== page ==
§ 10.12 D. Preparing for Allocution
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The defendant is usually allowed to address the court directly at the time of sentence. Even if the defendant does not ask to do so, the court will sometimes ask the defendant questions about the role in the offense, the current attitude toward the offense, and the like. Especially if the court is considering a grant of probation, it may urge the defendant to take certain steps and observe the defendant’s response. As Professor Amsterdam has recommended:
This is the time for the defendant to be penitent, entirely honest, and realistic in his or her aspirations and promises for the future. Counsel can say anything that needs to be said about extenuating circumstances; that is not the client’s best foot to put forward at this stage. The defendant can express affection for his or her family and appreciation for their commitment to help the defendant work out his or her problems if this is sincere and comes across convincingly. When the client remains uncompromisingly persuaded of his or her innocence notwithstanding the verdict [or plea] or when s/he comes off as truculent or manipulative, s/he had best keep quiet. 
In addition to the normal goals and dangers of using this procedure, the defendant must also avoid making factual admissions that can be used during immigration proceedings to trigger deportation, inadmissibility, or disqualification from relief. The same three steps should be used here, as with the documentary materials, in an effort to maximize the sentence benefits, while minimizing immigration damage, from the defendant’s statements to the probation officer. See § 10.10, supra.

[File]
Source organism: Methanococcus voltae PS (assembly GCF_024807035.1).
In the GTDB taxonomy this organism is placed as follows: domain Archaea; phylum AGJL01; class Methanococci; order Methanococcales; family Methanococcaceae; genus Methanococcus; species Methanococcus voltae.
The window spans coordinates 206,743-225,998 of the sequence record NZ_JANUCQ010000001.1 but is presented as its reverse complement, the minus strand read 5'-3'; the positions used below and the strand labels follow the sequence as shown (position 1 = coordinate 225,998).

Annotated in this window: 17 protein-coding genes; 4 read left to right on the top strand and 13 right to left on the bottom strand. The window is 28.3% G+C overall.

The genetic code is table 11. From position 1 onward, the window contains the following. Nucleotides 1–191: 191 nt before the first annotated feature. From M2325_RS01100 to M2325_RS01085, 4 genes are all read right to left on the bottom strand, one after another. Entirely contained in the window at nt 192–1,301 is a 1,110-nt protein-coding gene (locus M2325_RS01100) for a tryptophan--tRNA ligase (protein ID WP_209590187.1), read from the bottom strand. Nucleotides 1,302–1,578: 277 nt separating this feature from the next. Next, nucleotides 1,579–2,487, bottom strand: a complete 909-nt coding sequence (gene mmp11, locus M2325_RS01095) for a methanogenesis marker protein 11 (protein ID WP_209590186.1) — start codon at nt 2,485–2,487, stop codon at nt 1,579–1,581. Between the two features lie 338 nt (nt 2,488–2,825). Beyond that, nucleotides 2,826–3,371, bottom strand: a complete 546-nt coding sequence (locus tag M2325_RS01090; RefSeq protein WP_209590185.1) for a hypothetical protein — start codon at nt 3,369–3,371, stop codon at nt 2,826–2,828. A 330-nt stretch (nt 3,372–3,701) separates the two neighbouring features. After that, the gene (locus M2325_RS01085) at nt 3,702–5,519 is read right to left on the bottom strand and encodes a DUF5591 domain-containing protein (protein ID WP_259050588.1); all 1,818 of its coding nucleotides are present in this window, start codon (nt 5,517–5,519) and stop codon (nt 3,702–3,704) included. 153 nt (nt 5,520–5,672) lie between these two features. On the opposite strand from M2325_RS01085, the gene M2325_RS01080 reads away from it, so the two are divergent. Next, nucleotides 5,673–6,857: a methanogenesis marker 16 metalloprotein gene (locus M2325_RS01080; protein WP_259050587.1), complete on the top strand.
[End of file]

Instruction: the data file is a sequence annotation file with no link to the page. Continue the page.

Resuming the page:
Counsel may wish to offer additional advice to the defendant concerning (a) the court’s procedure at sentence; (b) the fact (if true) that the defendant may withdraw the plea if the court fails to impose a certain sentence; (c) the right of allocution to address the court directly, and the wisdom of exercising this right; (d) the right to present evidence in mitigation of sentence, including the right (if applicable) to an evidentiary hearing; and (e) the right to appeal from the conviction or sentence, to the extent applicable.
 3 A. Amsterdam, Trial Manual for the Defense of Criminal Cases  (1989).